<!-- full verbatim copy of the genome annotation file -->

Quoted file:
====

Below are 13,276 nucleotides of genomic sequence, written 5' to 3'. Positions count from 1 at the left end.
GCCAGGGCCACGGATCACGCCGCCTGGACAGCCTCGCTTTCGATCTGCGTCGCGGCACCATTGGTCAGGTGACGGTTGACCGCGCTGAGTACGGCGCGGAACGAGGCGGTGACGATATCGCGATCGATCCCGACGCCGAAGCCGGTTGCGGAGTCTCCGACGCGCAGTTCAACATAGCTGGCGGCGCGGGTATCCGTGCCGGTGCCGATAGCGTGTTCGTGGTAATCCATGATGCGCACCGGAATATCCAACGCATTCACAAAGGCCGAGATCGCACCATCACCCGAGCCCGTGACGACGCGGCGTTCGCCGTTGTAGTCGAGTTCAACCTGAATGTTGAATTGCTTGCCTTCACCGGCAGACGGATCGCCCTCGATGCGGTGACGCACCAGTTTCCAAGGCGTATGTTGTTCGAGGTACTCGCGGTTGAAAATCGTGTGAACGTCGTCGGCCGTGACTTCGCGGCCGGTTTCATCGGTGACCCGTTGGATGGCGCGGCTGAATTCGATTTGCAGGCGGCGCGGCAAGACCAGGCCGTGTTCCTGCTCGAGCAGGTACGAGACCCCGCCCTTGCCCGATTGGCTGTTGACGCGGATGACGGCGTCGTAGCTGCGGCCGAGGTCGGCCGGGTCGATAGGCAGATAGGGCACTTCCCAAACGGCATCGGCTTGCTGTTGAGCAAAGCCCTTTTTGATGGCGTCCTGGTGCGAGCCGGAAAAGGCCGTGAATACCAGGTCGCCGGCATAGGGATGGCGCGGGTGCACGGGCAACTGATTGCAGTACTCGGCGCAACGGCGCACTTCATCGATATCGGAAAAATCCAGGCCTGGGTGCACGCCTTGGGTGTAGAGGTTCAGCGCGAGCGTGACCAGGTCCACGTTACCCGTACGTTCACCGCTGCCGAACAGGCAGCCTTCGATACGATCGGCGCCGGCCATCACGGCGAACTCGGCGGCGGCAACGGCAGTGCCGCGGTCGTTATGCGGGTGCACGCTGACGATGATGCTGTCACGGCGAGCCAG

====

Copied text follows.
Below are 13,276 nucleotides of genomic sequence, written 5' to 3'. Positions count from 1 at the left end.
GCCAGGGCCACGGATCACGCCGCCTGGACAGCCTCGCTTTCGATCTGCGTCGCGGCACCATTGGTCAGGTGACGGTTGACCGCGCTGAGTACGGCGCGGAACGAGGCGGTGACGATATCGCGATCGATCCCGACGCCGAAGCCGGTTGCGGAGTCTCCGACGCGCAGTTCAACATAGCTGGCGGCGCGGGTATCCGTGCCGGTGCCGATAGCGTGTTCGTGGTAATCCATGATGCGCACCGGAATATCCAACGCATTCACAAAGGCCGAGATCGCACCATCACCCGAGCCCGTGACGACGCGGCGTTCGCCGTTGTAGTCGAGTTCAACCTGAATGTTGAATTGCTTGCCTTCACCGGCAGACGGATCGCCCTCGATGCGGTGACGCACCAGTTTCCAAGGCGTATGTTGTTCGAGGTACTCGCGGTTGAAAATCGTGTGAACGTCGTCGGCCGTGACTTCGCGGCCGGTTTCATCGGTGACCCGTTGGATGGCGCGGCTGAATTCGATTTGCAGGCGGCGCGGCAAGACCAGGCCGTGTTCCTGCTCGAGCAGGTACGAGACCCCGCCCTTGCCCGATTGGCTGTTGACGCGGATGACGGCGTCGTAGCTGCGGCCGAGGTCGGCCGGGTCGATAGGCAGATAGGGCACTTCCCAAACGGCATCGGCTTGCTGTTGAGCAAAGCCCTTTTTGATGGCGTCCTGGTGCGAGCCGGAAAAGGCCGTGAATACCAGGTCGCCGGCATAGGGATGGCGCGGGTGCACGGGCAACTGATTGCAGTACTCGGCGCAACGGCGCACTTCATCGATATCGGAAAAATCCAGGCCTGGGTGCACGCCTTGGGTGTAGAGGTTCAGCGCGAGCGTGACCAGGTCCACGTTACCCGTACGTTCACCGCTGCCGAACAGGCAGCCTTCGATACGATCGGCGCCGGCCATCACGGCGAACTCGGCGGCGGCAACGGCAGTGCCGCGGTCGTTATGCGGGTGCACGCTGACGATGATGCTGTCACGGCGAGCCAG